We caught a glimpse of the “new Zimbabwe” as we were heading towards Harare’s southern suburbs for an interview.
As our vehicle slowed for the light on a four lane stretch of the Chiremba Road, I caught a glimpse of a black truncheon being whipped through the air.
A soldier in camouflage with a machine gun and a plain clothes security agent pitched in, slapping, punching and kicking the victim.
Stunned by what I was seeing, I asked our driver to stop and got out of the car.
I joined a group of people at an outdoor garden centre who were watching from the other side of the road.
A women in an orange T-shirt trembled as she spoke. “What is happening to Zimbabwe?” she said.
“Even in (former president) Mugabe’s time we didn’t witness such things.”
A middle-aged man told me he was frightened. He said: “Who is in charge? Is this a military state?”
More than 650 people have been arrested and detained over the past two weeks and hundreds more beaten as the police and military sweep through towns and cities throughout Zimbabwe.
The crackdown was launched after street protests and looting broke out last week.
People took to the streets in collective rage, after the government raised fuel prices by 150%.
The country’s president Emmerson Mnangagwa, nicknamed The Crocodile, said the price hike was necessary to tackle shortages caused by an increase in fuel use and “rampant” illegal trading.
But the reality is that the government is broke and can no longer afford to purchase basic commodities under its dysfunctional, command-and-control economy.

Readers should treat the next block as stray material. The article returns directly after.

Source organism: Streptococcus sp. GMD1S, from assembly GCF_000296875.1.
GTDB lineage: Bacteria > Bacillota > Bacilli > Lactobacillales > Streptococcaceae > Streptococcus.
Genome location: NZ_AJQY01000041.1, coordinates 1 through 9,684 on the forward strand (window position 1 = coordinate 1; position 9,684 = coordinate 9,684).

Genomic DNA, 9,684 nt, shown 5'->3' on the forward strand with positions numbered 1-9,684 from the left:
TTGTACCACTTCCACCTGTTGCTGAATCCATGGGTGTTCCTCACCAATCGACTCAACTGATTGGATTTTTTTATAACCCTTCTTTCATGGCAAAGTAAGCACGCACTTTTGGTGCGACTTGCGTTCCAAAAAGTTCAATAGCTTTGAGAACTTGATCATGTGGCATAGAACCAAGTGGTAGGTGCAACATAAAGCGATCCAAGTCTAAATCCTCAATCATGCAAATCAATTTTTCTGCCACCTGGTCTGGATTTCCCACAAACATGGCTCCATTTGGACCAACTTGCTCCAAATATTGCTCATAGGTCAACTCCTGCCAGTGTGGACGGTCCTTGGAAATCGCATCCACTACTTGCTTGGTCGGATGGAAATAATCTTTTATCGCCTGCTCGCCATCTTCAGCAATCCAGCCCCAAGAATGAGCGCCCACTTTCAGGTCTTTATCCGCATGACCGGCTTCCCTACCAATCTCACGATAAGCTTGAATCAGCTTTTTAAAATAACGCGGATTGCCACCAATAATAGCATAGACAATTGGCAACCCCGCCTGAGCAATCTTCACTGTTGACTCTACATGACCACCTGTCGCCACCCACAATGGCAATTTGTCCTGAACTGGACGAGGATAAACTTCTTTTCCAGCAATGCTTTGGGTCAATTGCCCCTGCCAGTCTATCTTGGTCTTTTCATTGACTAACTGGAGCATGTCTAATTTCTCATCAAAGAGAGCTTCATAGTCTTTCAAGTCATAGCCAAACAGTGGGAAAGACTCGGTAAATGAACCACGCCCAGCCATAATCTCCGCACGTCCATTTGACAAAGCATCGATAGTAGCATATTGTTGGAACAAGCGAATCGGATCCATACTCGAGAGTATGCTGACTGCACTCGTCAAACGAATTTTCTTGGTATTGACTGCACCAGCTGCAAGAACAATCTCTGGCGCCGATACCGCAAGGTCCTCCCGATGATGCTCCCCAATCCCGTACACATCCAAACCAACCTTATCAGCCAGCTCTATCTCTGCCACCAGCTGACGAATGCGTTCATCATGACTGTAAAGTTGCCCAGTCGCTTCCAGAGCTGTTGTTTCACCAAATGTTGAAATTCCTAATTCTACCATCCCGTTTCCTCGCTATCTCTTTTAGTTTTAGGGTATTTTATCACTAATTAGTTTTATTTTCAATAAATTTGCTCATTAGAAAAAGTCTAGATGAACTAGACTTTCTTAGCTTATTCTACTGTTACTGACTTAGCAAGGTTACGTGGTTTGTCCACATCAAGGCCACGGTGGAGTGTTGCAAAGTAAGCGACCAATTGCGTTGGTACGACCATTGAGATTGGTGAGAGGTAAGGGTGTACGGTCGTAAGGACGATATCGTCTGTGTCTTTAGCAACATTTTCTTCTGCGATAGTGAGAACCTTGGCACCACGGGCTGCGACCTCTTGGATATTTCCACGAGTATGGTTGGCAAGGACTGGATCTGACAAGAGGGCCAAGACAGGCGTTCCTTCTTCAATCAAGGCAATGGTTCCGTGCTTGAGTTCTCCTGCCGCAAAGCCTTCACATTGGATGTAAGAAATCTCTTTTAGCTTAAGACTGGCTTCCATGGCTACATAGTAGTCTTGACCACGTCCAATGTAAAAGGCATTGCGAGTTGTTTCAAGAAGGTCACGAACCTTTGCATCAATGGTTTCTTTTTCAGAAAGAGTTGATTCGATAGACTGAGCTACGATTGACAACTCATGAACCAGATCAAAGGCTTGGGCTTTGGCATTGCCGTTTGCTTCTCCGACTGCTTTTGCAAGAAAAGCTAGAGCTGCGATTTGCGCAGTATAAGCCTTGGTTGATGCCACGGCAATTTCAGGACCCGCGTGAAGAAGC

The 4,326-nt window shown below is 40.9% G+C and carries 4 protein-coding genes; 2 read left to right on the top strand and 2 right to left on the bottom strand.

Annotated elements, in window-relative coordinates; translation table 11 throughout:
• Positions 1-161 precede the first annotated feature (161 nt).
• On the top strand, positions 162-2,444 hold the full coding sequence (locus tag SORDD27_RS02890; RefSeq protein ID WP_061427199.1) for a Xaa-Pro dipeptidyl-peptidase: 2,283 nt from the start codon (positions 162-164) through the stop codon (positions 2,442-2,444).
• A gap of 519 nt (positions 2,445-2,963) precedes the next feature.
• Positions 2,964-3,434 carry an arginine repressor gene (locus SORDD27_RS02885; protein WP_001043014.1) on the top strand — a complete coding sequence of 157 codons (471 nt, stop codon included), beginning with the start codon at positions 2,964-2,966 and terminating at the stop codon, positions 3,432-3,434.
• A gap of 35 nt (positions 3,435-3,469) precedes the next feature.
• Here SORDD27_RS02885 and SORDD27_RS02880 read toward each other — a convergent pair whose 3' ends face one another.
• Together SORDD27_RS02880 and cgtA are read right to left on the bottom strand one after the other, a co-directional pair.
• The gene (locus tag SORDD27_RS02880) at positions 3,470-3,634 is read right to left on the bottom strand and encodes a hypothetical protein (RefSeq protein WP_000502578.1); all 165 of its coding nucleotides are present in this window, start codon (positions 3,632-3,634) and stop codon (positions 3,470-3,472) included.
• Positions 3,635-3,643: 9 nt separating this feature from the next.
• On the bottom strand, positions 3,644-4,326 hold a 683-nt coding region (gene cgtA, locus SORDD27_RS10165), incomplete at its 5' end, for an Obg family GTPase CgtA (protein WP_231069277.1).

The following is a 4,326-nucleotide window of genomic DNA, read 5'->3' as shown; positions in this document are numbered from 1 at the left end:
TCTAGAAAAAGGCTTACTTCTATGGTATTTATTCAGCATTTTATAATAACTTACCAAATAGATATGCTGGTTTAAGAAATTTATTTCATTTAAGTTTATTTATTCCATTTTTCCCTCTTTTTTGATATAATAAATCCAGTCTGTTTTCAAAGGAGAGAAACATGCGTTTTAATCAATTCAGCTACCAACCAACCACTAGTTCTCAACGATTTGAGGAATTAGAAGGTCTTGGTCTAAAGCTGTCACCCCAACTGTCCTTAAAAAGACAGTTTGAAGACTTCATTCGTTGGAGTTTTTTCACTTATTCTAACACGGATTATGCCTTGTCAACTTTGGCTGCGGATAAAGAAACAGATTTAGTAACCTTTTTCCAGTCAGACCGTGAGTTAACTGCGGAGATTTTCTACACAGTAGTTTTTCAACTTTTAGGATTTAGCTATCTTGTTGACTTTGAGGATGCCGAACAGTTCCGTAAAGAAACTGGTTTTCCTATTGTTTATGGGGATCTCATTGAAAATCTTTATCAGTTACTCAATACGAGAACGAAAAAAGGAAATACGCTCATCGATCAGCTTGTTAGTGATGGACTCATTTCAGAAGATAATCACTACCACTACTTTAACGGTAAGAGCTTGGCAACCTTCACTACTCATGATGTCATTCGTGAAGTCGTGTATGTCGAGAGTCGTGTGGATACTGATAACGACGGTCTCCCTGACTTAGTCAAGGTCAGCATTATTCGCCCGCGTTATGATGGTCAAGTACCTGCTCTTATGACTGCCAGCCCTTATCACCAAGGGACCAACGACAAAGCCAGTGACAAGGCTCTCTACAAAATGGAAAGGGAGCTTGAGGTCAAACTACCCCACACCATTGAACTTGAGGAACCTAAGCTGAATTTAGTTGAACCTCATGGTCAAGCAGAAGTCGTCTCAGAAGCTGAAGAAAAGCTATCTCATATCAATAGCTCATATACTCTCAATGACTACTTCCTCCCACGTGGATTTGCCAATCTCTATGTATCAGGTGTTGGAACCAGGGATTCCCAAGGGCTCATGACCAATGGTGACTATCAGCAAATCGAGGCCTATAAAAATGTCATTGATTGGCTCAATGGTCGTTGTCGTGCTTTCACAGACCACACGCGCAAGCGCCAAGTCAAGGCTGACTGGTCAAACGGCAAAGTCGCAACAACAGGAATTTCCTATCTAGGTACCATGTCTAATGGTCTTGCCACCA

But Mnangagwa and his fellow cadres are still in charge and they have given members of the security services free rein to reassert control.
Back on Harare’s Chiremba Road, we watched as members of the police and military force-marched their captive, then ordered him to run.
The man in grey was bundled into a private taxi van, then dragged out by a policeman as our camera captured the scene. Several policemen set upon him as he sat handcuffed on the ground.
A man in a blue police uniform delivered a series of blows with all his strength. The victim looks bewildered as his attacker tried to hold his head up.
A little later another man in handcuffs is pulled from the van and ordered to drive.
Policemen and plain-clothes agents then hopped into the back.
We do not know why a prisoner was told to drive, but it seems this private vehicle had been commandeered by the authorities as they swept through the neighbourhood.
The consequences of such attacks, undertaken in broad daylight, are clear. Zimbabweans feel scared and incredibly vulnerable.
Beatrice Mtetwa, one of the country’s best known human rights lawyers, says something terrible has happened over the last few weeks.
“All of these things add up to a very clear, orchestrated, subversion of suspects’ rights,” she said.
“Where does rule of law stand right now?” I asked.
“Right now, in the past two weeks the rule of law has been trampled on so badly that it is not there,” she said. “It doesn’t exist.”